After Life

  • 118'
  • Japan
  • 1998
Maborosi, the first full-length feature by Kore-Eda Hirokazu that was screened at the Rotterdam festival in 1996, was about coming to terms with mourning, about living on after someone has died. Kore-Eda's latest film, After Life, is about the life before death, about coming to terms with that life. Somewhere between heaven and earth, in a heavenly countryside, is a house where social workers help the freshly deceased to sort out their memories. The aim is to track down a moment of ultimate happiness that they can take with them to heaven: that moment will be their personal heaven. Not an easy task, but necessary because anyone who doesn't succeed is doomed to stay in purgatory. In the almost-documentary style for which Kore-Eda is known, the story focusses on a group of new arrivals. Some are played by amateur actors who are clearlytalking about their own memories. The central relationship is between the young 'guide' Mochizuki and a seventy-year-old man who has to come to terms with the idea that his life was very ordinary and that he did not distinguish himself in any way. This process will have far-reaching consequences for both. The premise of After Life is a kind of religious fantasy, but Kore-Eda tackles it in a sensitive and human way.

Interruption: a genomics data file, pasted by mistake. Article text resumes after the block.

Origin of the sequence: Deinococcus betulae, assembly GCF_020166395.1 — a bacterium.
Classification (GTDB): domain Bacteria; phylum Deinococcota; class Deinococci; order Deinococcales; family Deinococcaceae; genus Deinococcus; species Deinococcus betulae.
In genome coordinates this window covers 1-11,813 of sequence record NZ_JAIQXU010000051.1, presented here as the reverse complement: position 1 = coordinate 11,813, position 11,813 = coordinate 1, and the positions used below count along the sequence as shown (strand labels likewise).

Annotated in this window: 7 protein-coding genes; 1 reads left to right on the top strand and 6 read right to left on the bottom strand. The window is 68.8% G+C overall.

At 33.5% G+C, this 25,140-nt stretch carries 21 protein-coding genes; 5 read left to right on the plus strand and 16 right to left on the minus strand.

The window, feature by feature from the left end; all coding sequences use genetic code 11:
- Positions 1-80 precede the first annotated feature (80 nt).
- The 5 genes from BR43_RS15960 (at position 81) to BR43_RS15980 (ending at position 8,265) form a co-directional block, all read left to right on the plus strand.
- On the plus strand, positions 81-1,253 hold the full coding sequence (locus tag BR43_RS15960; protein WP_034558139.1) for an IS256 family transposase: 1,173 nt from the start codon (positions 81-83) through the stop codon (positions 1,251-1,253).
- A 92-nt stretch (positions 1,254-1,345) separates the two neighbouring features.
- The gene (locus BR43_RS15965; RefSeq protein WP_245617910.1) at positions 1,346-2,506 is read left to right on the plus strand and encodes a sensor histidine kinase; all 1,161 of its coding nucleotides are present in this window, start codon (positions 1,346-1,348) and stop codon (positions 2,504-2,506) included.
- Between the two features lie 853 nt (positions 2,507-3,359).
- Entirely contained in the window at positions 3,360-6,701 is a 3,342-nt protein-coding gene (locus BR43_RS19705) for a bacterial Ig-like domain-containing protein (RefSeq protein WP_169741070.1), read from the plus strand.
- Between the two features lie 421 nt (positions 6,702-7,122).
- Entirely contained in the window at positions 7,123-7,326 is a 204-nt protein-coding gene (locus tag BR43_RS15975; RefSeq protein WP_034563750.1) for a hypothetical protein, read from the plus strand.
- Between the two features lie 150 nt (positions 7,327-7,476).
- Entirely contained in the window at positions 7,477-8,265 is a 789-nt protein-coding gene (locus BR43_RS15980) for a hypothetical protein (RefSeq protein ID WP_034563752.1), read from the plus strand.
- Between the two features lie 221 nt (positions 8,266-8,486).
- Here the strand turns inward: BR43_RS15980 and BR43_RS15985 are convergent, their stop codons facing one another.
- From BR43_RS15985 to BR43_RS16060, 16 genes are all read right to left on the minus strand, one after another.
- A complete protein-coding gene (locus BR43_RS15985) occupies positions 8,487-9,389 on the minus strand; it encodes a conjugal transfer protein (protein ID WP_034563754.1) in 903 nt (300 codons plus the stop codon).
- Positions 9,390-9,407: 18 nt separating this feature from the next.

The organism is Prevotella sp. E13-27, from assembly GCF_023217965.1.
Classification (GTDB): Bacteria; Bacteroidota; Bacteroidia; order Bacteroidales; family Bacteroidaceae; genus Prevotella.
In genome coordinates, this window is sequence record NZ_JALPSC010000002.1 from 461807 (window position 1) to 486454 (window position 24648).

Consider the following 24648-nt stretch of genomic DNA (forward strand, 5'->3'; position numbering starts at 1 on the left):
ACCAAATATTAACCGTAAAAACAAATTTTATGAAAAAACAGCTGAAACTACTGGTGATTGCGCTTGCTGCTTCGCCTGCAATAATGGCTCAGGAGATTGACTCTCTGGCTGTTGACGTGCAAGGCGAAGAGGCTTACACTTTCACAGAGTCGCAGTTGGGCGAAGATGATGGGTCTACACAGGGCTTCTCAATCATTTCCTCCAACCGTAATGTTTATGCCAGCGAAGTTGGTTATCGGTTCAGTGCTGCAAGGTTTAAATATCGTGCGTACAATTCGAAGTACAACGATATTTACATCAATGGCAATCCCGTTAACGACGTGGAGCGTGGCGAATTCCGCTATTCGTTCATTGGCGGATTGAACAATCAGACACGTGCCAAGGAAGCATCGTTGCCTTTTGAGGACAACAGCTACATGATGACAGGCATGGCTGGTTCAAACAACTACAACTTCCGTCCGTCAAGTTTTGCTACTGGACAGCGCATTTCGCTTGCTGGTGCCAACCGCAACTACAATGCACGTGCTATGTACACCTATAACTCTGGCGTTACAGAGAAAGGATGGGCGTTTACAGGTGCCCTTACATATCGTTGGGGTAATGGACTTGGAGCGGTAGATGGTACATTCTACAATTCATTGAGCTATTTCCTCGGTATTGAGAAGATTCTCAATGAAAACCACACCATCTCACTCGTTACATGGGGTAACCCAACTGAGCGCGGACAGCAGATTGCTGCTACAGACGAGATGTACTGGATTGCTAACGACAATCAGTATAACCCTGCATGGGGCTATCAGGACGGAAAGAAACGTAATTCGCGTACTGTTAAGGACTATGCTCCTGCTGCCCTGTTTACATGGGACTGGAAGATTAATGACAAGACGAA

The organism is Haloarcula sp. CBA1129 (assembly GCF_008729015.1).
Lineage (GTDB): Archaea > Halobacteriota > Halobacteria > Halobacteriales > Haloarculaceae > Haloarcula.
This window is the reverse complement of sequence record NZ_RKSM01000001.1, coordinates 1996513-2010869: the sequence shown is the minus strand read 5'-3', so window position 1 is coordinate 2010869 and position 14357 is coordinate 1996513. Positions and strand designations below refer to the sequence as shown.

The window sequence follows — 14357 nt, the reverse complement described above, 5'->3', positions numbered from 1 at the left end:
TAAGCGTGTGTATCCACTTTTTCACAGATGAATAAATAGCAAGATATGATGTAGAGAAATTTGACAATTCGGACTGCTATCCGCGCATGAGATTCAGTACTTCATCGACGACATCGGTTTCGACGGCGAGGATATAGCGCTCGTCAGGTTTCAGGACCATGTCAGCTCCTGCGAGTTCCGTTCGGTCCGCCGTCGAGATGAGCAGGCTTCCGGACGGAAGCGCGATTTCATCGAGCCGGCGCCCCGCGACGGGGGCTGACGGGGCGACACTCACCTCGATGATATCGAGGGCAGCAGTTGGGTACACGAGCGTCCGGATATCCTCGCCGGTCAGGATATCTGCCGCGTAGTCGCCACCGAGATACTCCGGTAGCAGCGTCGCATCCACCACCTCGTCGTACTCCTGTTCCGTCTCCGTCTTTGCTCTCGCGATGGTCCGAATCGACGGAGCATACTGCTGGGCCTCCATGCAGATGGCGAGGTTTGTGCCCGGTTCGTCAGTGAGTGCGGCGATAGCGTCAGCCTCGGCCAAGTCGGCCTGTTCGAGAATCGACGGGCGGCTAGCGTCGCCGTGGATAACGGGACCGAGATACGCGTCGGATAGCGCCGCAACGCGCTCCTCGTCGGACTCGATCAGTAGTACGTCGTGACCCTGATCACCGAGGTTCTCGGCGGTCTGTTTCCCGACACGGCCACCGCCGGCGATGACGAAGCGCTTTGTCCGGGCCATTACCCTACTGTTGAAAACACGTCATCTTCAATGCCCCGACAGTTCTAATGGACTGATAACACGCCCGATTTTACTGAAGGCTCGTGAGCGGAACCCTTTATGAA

Kore-eda Hirokazu
Country of production
Production Year
Festival Edition
IFFR 1999
TV Man Union, Inc., Shiho Sato
Celluloid Dreams
Kore-eda Hirokazu
Kore-eda Hirokazu
Local Distributor
EYE Film Institute Netherlands